The first church I sought shelter at was United Methodist. There were a bunch of hats on display and the only two people inside tried to sell me one. I already had one for the walk, but I humored them by trying it one on.
They offered me lemonade and asked me if I needed anything. I told them about my pilgrimage and asked if I could seek shelter at the church, even if it just meant sleeping outside. Since neither of them were in charge, they hemmed and hawed quite a bit. There wasn’t really much they could do. They mused over the idea of letting me stay there, though they said they’d have to inform the groundskeeper, who lived on the premises. They didn’t want him to freak out. Finally, they sent me down the road to a building where the church held spiritual retreats. They said that the site manager might be able to help me.
The site manager wasn’t there, but his cell number was on the door . I got him on the phone and explained my situation. He said he would like to offer me a bed, but the retreat house was totally booked. I told him I would be more than happy to sleep outside, if that was okay.
He said he could work something out and to touch base with him in a few hours. I walked back to the library, happy to have found a place to sleep on my first night.
Less than an hour later, he called me back.
“Hi, Daryl,” he said. “You know, the more I think about it, I really don’t think I can help you out tonight. The retreat house is already booked, and I’m not sure how the current guests will feel about me letting you stay there, since they’ve already reserved and paid for their spots. It just wouldn’t be fair to them, you know? I gotta think about them first. They might be upset. I’d at least have to ask them. I owe it to them to meet their needs first. So I’m sorry to flip-flop on you, but I don’t think I can help you. Maybe if I had a little bit more notice, I could. But there are other churches in the neighborhood who could help you.”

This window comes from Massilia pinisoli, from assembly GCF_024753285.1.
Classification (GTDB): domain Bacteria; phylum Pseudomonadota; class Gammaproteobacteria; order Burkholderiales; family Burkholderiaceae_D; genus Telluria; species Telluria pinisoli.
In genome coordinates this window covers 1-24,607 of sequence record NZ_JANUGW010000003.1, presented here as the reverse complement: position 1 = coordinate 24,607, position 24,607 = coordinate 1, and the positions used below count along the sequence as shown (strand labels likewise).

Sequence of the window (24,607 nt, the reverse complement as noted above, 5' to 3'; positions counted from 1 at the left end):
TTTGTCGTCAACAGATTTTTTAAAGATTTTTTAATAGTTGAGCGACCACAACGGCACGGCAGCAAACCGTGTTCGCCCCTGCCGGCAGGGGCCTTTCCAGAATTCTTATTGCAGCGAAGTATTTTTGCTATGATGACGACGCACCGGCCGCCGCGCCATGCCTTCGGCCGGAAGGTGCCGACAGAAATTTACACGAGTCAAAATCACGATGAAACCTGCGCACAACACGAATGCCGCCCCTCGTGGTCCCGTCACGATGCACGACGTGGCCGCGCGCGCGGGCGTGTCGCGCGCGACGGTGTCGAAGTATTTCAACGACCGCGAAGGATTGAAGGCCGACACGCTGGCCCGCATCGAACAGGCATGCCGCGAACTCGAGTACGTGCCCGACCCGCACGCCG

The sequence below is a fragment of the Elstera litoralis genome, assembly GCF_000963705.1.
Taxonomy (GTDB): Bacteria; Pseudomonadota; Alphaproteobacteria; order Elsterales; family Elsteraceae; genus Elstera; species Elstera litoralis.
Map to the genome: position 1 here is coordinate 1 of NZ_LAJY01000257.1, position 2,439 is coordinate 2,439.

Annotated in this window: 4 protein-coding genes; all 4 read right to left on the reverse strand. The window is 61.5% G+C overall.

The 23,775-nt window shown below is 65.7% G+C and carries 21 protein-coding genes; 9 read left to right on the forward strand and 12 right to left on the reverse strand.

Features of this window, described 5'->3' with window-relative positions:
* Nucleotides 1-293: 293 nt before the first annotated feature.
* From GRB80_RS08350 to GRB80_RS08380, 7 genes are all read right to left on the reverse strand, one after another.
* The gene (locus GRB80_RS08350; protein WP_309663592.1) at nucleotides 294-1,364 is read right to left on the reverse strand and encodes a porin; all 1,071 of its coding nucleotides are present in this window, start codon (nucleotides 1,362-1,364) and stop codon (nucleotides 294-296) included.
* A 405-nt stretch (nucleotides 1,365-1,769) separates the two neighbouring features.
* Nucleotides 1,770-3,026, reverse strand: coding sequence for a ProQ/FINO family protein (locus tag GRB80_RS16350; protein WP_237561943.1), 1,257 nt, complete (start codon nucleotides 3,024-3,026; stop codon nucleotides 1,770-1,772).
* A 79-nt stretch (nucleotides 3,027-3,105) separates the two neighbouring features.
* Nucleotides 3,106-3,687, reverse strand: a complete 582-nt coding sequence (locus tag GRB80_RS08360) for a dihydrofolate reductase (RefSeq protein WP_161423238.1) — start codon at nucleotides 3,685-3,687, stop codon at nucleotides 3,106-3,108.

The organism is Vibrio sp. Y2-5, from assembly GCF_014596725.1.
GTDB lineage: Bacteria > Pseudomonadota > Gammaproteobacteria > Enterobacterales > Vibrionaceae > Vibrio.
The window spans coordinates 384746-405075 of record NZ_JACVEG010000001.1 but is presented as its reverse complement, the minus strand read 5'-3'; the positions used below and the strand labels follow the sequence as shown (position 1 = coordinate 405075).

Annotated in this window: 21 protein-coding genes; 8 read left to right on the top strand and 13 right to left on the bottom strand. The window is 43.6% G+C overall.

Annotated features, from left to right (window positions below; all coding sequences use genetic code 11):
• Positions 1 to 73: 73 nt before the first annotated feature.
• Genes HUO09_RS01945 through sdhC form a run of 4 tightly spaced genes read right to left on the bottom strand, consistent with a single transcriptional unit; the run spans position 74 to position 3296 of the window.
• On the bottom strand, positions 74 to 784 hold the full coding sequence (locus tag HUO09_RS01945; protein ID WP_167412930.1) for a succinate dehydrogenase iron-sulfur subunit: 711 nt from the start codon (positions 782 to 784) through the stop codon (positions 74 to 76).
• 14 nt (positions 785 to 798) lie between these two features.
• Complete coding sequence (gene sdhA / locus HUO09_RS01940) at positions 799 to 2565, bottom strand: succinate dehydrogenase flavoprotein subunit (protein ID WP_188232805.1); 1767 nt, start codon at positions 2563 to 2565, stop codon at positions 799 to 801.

In hindsight, I should have said, “Fine. Let’s ask the retreat guests how they feel about it. I’ll even ask them myself.” But I just bit my tongue and said, “Well, thank you for trying.” He seemed so reluctant to help me, I just didn’t want to press him. “God loves a cheerful giver (2 Corin. 9:7)” and he didn’t sound very cheerful. I didn’t want to secure shelter by giving someone a guilt trip.
Tried a Presbyterian church next. No one was there but the praise band, rehearsing for Sunday service. I didn’t want to interrupt them during practice, so I sat and waited for them to enter the parking lot. They looked frightened when I approached them, so I knew I wasn’t going to find help here. I was right.
I went to the Lutheran church next door, and stumbled right into the middle of a potluck dinner being held in the courtyard. There were five adults and a baby. They all looked at me and smiled. An elderly man said to me, “From the size of that backpack you got, it looks like you’re traveling a ways!”
I knew then that I was going to be all right.
The older man was, in fact, the pastor of the church. He said I could sleep in the church courtyard if I wanted to. They invited to stay and eat with them.
“You want some watermelon?” one of them asked.
I cringed. I was only black person there.
“Maybe watermelon wasn’t the first thing you should have offered him,” a woman said, embarrassed.
I smiled at her. “I’m glad you said something,” I said. “That was a little awkward.”
“How about some chicken?” the man continued, now embarrassed as well and trying to make up for it with a joke. “It’s not fried, but…”
I sighed internally. The truth was, I know he didn’t mean any harm by offering me the watermelon. But the joke was now making it worse.
“I don’t think that’s any better,” the woman said. She turned to me, “How about some peanuts? Although that’s probably not much better either…”